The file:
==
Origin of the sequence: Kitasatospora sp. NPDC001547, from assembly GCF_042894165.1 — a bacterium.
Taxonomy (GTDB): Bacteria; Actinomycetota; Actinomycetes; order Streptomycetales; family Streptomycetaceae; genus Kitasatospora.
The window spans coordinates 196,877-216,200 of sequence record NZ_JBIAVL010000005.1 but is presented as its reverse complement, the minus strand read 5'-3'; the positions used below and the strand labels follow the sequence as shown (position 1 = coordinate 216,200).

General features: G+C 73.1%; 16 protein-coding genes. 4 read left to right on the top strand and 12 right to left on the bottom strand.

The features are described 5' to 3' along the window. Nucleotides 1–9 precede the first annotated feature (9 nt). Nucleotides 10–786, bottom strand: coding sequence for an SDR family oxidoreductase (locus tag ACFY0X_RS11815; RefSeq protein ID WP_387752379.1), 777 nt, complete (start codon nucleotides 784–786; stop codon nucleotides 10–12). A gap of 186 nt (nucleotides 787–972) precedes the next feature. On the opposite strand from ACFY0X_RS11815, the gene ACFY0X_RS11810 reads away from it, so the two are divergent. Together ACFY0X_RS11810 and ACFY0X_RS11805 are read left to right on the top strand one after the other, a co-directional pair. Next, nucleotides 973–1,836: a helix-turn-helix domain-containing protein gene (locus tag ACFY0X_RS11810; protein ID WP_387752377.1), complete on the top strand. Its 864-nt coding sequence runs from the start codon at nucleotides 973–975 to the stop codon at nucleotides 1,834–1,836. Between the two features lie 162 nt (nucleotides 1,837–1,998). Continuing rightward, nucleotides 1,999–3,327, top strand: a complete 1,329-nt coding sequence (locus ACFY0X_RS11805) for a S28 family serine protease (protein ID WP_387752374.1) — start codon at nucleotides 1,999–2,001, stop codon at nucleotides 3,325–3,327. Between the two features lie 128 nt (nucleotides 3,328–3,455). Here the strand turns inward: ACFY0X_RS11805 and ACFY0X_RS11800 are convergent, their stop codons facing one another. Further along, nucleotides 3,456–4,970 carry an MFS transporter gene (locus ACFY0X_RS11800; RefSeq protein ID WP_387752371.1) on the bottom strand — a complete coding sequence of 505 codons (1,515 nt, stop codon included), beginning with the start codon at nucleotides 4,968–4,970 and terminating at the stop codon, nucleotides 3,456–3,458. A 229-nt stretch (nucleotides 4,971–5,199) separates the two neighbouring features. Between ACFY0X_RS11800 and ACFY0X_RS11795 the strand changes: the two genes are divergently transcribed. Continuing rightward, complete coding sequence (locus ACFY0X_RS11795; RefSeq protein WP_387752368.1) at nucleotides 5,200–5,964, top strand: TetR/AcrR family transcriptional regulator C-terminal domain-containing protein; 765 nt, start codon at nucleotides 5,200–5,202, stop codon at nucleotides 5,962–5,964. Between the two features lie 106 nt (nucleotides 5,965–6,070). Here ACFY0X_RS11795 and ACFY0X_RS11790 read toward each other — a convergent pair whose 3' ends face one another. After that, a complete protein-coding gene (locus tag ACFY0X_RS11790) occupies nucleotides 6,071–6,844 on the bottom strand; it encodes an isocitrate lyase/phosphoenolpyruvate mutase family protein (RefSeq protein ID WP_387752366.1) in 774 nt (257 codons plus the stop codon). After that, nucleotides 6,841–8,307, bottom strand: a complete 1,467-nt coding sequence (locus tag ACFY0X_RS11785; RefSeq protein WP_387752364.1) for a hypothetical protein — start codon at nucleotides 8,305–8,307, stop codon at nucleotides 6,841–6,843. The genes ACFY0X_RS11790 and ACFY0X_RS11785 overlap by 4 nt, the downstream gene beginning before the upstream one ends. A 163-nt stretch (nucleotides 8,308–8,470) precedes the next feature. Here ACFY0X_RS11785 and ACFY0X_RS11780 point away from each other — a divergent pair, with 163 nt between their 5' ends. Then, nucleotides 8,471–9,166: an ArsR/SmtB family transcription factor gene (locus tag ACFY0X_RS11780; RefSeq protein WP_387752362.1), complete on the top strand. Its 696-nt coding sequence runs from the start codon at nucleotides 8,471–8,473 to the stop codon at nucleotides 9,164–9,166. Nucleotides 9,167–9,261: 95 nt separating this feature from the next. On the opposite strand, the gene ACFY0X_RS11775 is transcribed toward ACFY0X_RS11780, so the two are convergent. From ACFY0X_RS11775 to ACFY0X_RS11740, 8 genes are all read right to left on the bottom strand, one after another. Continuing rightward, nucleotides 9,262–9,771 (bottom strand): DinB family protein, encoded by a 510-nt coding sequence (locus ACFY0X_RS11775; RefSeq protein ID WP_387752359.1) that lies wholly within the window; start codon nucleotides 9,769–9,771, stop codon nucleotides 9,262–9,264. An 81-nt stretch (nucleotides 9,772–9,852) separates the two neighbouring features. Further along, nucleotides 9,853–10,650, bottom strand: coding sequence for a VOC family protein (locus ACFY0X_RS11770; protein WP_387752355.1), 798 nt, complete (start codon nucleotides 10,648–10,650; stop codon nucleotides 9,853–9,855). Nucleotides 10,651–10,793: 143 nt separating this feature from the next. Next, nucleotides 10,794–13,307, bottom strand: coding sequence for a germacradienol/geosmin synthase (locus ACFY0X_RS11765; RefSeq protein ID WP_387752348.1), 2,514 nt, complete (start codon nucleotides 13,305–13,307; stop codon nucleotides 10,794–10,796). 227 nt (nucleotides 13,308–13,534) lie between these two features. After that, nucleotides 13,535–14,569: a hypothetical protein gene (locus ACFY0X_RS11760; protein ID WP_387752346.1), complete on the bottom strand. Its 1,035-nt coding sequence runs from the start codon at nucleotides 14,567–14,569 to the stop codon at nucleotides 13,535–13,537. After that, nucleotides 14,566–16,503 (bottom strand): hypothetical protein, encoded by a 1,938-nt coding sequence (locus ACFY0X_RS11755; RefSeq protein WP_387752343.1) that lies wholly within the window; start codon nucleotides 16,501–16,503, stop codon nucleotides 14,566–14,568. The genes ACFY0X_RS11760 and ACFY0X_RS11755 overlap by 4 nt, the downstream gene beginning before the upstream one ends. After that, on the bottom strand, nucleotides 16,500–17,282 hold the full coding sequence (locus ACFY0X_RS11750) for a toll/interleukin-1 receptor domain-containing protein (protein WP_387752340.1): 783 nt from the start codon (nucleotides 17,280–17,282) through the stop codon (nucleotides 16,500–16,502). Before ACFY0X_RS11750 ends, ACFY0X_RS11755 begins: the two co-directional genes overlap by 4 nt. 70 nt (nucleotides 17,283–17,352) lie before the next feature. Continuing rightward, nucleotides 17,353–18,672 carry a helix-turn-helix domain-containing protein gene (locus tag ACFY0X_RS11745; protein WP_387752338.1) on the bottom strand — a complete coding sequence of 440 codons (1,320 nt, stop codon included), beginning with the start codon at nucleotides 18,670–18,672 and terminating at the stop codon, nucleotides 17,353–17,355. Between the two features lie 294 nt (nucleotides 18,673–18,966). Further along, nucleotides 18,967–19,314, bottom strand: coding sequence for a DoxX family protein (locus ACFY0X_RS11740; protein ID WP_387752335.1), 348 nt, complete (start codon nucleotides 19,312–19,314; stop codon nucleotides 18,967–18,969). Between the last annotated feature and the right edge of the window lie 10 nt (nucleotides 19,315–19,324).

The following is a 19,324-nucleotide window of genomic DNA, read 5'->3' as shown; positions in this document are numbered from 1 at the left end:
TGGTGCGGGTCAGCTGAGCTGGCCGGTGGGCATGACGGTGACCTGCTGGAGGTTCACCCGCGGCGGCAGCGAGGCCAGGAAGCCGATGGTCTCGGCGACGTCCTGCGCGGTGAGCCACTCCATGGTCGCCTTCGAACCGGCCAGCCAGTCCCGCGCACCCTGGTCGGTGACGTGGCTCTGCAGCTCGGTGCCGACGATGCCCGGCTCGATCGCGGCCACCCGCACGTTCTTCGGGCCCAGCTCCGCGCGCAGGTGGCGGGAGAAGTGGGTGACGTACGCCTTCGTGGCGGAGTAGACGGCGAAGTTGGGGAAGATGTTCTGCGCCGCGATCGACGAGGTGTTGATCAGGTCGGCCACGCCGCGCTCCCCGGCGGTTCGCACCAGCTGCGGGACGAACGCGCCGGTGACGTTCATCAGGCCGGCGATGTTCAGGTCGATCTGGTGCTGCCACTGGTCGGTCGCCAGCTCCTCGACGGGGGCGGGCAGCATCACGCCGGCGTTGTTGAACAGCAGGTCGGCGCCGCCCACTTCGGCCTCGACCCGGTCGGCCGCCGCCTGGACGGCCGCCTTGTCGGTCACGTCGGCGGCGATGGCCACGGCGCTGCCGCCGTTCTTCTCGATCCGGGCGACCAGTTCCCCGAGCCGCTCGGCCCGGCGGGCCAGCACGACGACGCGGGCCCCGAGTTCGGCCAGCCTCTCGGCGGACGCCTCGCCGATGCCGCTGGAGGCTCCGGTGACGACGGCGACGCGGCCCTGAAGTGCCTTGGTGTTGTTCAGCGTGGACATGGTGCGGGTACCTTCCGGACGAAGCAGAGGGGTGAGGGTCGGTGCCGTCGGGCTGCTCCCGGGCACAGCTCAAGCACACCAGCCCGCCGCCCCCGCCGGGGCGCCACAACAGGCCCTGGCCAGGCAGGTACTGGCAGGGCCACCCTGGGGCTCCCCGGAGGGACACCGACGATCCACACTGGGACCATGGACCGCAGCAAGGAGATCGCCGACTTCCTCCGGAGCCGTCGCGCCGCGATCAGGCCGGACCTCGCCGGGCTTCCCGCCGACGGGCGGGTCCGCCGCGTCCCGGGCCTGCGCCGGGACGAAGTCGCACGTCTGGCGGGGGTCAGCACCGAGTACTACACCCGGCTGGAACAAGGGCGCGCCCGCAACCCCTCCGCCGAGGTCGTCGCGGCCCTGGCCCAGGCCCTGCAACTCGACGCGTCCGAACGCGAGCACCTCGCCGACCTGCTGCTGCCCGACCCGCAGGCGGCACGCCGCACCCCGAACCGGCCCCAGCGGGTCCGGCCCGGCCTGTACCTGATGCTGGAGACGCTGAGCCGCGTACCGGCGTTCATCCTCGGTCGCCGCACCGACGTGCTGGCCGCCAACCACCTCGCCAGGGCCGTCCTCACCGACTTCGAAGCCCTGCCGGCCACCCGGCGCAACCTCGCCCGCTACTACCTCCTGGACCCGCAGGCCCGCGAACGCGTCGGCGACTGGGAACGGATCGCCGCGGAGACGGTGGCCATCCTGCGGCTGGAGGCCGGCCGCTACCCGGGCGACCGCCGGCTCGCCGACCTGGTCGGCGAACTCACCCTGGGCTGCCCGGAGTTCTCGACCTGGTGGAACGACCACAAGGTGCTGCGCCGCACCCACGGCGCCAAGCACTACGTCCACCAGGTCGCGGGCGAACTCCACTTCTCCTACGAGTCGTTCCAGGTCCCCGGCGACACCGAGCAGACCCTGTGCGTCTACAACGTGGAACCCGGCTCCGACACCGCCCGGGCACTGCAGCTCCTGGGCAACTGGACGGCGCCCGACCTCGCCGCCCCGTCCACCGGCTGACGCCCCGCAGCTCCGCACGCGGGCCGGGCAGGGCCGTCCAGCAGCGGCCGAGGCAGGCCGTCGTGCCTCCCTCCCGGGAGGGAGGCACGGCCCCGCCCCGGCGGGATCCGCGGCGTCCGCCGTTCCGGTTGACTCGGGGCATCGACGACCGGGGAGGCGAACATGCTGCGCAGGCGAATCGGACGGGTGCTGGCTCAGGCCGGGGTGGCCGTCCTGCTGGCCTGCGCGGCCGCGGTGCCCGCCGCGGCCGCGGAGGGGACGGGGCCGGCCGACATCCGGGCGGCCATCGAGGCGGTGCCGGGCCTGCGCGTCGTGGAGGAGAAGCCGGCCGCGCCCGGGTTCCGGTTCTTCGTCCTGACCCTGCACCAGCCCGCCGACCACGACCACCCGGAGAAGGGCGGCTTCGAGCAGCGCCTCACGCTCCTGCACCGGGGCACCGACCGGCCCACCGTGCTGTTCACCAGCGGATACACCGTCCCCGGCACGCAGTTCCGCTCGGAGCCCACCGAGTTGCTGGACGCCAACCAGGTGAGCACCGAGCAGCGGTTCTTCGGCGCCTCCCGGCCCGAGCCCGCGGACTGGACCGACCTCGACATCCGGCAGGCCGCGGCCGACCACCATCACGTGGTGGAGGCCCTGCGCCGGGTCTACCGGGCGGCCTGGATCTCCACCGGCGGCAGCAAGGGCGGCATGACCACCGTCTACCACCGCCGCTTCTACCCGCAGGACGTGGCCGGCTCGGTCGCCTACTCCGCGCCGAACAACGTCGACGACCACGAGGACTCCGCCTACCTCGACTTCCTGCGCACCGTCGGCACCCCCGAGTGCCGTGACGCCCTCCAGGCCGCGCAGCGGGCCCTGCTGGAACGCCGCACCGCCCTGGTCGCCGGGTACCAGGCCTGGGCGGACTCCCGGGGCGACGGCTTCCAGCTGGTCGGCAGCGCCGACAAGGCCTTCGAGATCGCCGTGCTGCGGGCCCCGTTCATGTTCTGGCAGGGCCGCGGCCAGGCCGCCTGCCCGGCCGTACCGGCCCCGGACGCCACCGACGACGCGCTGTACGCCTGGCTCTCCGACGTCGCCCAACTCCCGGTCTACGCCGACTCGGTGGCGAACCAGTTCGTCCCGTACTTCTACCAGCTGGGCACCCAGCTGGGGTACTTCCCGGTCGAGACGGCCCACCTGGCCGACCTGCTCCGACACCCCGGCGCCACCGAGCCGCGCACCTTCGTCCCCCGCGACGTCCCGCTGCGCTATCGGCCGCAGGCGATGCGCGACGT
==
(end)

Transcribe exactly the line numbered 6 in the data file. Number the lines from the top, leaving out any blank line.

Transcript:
The following is a 19,324-nucleotide window of genomic DNA, read 5'->3' as shown; positions in this document are numbered from 1 at the left end: